PCOS (Polycystic Ovary Syndrome) is the most common disorder in the reproductive years because of the hormonal imbalance which happens mostly during this phase. It is mostly diagnosed in reproductive years as it is usually diagnosed when a woman is trying to conceive.
In a normal menstrual cycle, a number of eggs mature in follicles in your ovaries. The ripest egg is released into one of your fallopian tubes, where it meets the sperm if there is any. In PCOS, although the polycystic ovaries contain follicles with eggs in them, the follicles do not develop and mature properly. Therefore, there is no ovulation or release of eggs. This is called anovulation, which can only happen when women are in their reproductive years.
PCOS is one of the most common reasons for the infertility caused due to lack of ovulation in women. About 90–95% of women who seek treatment for infertility due to this condition have PCOS. Most women with PCOS have increased levels of a hormone called luteinizing hormone, which is produced in the anterior pituitary gland, and reduced levels of FSH (Follicle-Stimulating Hormone). FSH is a hormone that is secreted by the anterior pituitary gland which promotes formation of reproductive cells. Along with this, there are elevated levels of androgens and insulin also.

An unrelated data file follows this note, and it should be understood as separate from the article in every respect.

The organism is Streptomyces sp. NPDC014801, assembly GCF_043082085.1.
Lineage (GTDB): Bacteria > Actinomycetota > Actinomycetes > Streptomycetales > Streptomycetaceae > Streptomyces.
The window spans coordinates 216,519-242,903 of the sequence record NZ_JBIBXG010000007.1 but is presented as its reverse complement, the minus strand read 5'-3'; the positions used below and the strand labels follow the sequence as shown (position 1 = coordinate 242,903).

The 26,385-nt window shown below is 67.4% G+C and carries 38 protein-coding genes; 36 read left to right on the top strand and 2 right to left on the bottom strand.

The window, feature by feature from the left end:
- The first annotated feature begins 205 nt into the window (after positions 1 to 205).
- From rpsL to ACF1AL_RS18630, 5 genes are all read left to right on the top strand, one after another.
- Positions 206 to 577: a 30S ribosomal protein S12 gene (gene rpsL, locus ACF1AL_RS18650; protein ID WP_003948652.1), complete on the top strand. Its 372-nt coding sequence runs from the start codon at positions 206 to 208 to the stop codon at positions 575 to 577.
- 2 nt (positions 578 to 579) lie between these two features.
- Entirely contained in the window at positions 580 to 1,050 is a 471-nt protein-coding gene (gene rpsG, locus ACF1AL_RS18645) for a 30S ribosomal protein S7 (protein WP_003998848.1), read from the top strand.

These imbalances can manifest as oligomenorrhea or amenorrhea (infrequent or lack of menstruation). PCOS (Polycystic Ovary Syndrome) also leads to underproduction of estrogen and overproduction of androgens (testosterone, dehydroepiandrosterone, and androstenedione) by the ovaries that can result in various symptoms including tiny cysts on the surface of the ovaries (polycysts), hair and skin.
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